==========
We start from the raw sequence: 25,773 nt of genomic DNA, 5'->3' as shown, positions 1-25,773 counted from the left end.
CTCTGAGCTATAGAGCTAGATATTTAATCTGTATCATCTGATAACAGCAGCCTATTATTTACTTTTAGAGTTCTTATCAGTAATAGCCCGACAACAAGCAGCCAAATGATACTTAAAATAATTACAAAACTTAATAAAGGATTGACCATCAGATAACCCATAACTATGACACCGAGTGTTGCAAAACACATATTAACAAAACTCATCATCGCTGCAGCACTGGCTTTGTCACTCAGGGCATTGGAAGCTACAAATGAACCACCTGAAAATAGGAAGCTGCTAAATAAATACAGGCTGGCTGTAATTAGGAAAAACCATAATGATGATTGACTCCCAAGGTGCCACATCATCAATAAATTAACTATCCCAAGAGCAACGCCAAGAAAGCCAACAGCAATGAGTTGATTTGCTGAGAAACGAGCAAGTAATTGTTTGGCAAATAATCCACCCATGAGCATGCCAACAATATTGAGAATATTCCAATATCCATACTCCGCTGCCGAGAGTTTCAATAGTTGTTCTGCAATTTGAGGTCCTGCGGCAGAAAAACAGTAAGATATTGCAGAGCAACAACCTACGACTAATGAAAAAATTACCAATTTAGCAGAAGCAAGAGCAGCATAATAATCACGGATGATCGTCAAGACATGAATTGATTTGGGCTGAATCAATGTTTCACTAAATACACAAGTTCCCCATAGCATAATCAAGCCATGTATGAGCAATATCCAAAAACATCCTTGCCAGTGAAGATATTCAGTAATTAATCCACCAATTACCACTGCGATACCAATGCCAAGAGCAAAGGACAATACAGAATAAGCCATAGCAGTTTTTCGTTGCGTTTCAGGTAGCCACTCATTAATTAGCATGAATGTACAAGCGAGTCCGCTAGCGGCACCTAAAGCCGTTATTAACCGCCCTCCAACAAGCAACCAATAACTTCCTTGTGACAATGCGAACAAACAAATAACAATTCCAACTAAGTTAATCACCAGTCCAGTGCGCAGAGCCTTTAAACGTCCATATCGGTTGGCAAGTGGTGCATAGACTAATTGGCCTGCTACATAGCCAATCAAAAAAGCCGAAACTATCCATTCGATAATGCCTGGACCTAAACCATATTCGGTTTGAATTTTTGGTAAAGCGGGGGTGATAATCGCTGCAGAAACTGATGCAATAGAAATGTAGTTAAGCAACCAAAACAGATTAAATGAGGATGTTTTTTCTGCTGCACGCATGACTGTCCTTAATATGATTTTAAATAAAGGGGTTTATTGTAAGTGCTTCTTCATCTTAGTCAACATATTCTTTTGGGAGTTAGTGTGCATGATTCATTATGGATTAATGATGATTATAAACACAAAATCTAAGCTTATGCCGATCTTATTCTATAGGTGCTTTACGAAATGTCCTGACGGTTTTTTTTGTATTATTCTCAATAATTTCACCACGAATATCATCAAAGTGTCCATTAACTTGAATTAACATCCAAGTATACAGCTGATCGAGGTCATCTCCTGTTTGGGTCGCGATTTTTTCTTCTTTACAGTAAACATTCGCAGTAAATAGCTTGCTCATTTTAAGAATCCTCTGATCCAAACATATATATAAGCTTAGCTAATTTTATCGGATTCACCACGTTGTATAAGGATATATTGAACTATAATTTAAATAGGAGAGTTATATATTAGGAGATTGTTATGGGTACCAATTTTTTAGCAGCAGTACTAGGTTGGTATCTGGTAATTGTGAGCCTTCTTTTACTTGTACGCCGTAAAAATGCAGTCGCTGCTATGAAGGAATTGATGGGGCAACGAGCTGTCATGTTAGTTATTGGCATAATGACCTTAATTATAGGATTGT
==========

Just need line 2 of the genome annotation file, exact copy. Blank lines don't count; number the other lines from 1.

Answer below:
CTCTGAGCTATAGAGCTAGATATTTAATCTGTATCATCTGATAACAGCAGCCTATTATTTACTTTTAGAGTTCTTATCAGTAATAGCCCGACAACAAGCAGCCAAATGATACTTAAAATAATTACAAAACTTAATAAAGGATTGACCATCAGATAACCCATAACTATGACACCGAGTGTTGCAAAACACATATTAACAAAACTCATCATCGCTGCAGCACTGGCTTTGTCACTCAGGGCATTGGAAGCTACAAATGAACCACCTGAAAATAGGAAGCTGCTAAATAAATACAGGCTGGCTGTAATTAGGAAAAACCATAATGATGATTGACTCCCAAGGTGCCACATCATCAATAAATTAACTATCCCAAGAGCAACGCCAAGAAAGCCAACAGCAATGAGTTGATTTGCTGAGAAACGAGCAAGTAATTGTTTGGCAAATAATCCACCCATGAGCATGCCAACAATATTGAGAATATTCCAATATCCATACTCCGCTGCCGAGAGTTTCAATAGTTGTTCTGCAATTTGAGGTCCTGCGGCAGAAAAACAGTAAGATATTGCAGAGCAACAACCTACGACTAATGAAAAAATTACCAATTTAGCAGAAGCAAGAGCAGCATAATAATCACGGATGATCGTCAAGACATGAATTGATTTGGGCTGAATCAATGTTTCACTAAATACACAAGTTCCCCATAGCATAATCAAGCCATGTATGAGCAATATCCAAAAACATCCTTGCCAGTGAAGATATTCAGTAATTAATCCACCAATTACCACTGCGATACCAATGCCAAGAGCAAAGGACAATACAGAATAAGCCATAGCAGTTTTTCGTTGCGTTTCAGGTAGCCACTCATTAATTAGCATGAATGTACAAGCGAGTCCGCTAGCGGCACCTAAAGCCGTTATTAACCGCCCTCCAACAAGCAACCAATAACTTCCTTGTGACAATGCGAACAAACAAATAACAATTCCAACTAAGTTAATCACCAGTCCAGTGCGCAGAGCCTTTAAACGTCCATATCGGTTGGCAAGTGGTGCATAGACTAATTGGCCTGCTACATAGCCAATCAAAAAAGCCGAAACTATCCATTCGATAATGCCTGGACCTAAACCATATTCGGTTTGAATTTTTGGTAAAGCGGGGGTGATAATCGCTGCAGAAACTGATGCAATAGAAATGTAGTTAAGCAACCAAAACAGATTAAATGAGGATGTTTTTTCTGCTGCACGCATGACTGTCCTTAATATGATTTTAAATAAAGGGGTTTATTGTAAGTGCTTCTTCATCTTAGTCAACATATTCTTTTGGGAGTTAGTGTGCATGATTCATTATGGATTAATGATGATTATAAACACAAAATCTAAGCTTATGCCGATCTTATTCTATAGGTGCTTTACGAAATGTCCTGACGGTTTTTTTTGTATTATTCTCAATAATTTCACCACGAATATCATCAAAGTGTCCATTAACTTGAATTAACATCCAAGTATACAGCTGATCGAGGTCATCTCCTGTTTGGGTCGCGATTTTTTCTTCTTTACAGTAAACATTCGCAGTAAATAGCTTGCTCATTTTAAGAATCCTCTGATCCAAACATATATATAAGCTTAGCTAATTTTATCGGATTCACCACGTTGTATAAGGATATATTGAACTATAATTTAAATAGGAGAGTTATATATTAGGAGATTGTTATGGGTACCAATTTTTTAGCAGCAGTACTAGGTTGGTATCTGGTAATTGTGAGCCTTCTTTTACTTGTACGCCGTAAAAATGCAGTCGCTGCTATGAAGGAATTGATGGGGCAACGAGCTGTCATGTTAGTTATTGGCATAATGACCTTAATTATAGGATTGT